More than 10,000 protesters poured onto the streets of Syria’s commercial hub, Aleppo, on Friday, a sign that a city that had remained relatively quiet as an uprising swept the country has been galvanized into activity.

The northern city’s large university was the focus of a similar demonstration Thursday, when crowds of students greeted a team of U.N. observers, dancing on the tops of the visitors’ cars and waving the flag of the protest movement from the rooftops.

On Friday, three major mosques were the center of protest, according to the British-based Syrian Observatory for Human Rights, with people streaming out of them after Friday prayers calling for the fall of President Bashar al-Assad.

Security forces responded to the visible surge in support for the peaceful protest movement with tear gas and bullets, although no deaths were reported. Activists said, however, that nine people died in violence elsewhere in the country.

Live footage streamed online showing the crowds in Aleppo’s streets was greeted with delight by opposition activists, who have been deeply demoralized by the continued strength of Syrian security forces and the failure of a U.N.-backed peace plan to resolve the 15-month crisis.

“The opposition had been waiting for a long time for such protests to unfold in Aleppo,” said Randa Slim, a researcher at the New America Foundation, “and it came at a moment when the momentum had shifted toward the government.”

Aleppo is a center for Syria’s business community and middle classes, who some analysts say have been a core support base for Assad because they benefited from economic reforms undertaken in recent years. That makes the apparent shift in attitude there highly symbolic, said Slim, who added that opposition groups had been coordinating plans for large protests for some time and that the U.N. monitors’ visit provided the right moment.

“The opposition and business community believed that as long as Aleppo was holding out, there was still hope for Assad to salvage his regime,” she said. “But now that there have been protests in Damascus and Aleppo, this will convince people that this is a one-way road away from Assad.”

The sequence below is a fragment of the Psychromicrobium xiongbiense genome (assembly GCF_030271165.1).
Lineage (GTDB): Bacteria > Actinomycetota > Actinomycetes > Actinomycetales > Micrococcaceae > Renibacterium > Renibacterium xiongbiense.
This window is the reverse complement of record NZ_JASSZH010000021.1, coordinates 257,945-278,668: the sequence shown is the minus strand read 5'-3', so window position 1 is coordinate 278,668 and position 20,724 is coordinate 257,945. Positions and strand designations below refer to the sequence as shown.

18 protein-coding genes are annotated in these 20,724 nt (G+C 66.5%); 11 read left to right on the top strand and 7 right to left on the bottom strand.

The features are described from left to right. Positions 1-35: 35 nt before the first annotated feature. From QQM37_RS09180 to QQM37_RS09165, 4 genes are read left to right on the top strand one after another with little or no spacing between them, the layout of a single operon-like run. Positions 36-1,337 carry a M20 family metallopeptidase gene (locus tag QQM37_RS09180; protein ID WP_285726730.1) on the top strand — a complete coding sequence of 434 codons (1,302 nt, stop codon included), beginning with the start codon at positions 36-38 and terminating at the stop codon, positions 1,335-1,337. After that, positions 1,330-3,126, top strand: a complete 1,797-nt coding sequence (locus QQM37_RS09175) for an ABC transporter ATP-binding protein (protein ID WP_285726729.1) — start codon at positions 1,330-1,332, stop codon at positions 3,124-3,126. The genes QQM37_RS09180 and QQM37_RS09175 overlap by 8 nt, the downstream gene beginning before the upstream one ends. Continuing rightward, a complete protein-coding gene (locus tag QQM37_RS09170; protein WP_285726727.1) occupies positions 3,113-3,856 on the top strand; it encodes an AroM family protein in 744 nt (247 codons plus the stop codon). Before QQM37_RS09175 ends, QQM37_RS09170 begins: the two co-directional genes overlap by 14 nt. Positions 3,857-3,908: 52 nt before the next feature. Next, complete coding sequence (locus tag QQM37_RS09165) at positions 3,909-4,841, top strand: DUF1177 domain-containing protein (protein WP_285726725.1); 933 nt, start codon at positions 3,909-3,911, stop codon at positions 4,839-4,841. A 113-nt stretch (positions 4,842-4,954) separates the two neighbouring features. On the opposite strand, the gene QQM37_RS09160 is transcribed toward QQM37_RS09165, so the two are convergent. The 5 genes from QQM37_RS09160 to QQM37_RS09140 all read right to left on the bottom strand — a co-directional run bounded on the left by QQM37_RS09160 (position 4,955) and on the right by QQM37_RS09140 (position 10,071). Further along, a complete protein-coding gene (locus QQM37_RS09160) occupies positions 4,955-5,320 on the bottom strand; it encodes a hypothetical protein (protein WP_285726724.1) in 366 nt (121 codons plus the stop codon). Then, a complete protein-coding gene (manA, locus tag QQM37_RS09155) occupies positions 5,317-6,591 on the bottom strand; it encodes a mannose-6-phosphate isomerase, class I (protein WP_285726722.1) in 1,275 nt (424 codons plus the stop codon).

Slim cautioned, however, that such a road could take years to travel.

Fawaz Gerges, a Middle East expert at the London School of Economics, said that the protests did not change the fact that the authorities and opposition have reached an apparent stalemate, with neither side able to win a battle that looks increasingly like a civil war.

Activists have reported dozens of deaths from days of heavy artillery fire on the central town of Rastan since armed opposition fighters killed more than 20 soldiers there earlier in the week. Those and other reports could not be confirmed independently because of Syrian reporting restrictions.

“The opposition is much more divided than we think, the security apparatus is cohesive, and still the regime subscribes to the idea that this is a security situation,” Gerges said. In an interview with Russian television this week, Assad said that the unrest was the work of terrorists and that there was no real domestic opposition.

The Norwegian head of the 260-member unarmed U.N. observer mission said Friday in the capital, Damascus, that only a political solution could halt the unrest.

“No volume of observers can achieve a progressive drop and a permanent end to the violence if the commitment to give dialogue a chance is not genuine from all internal and external actors,” Maj. Gen. Robert Mood said at a news conference.

He urged both sides to show “moral courage” and engage in dialogue, citing the example of South Africa’s Nelson Mandela.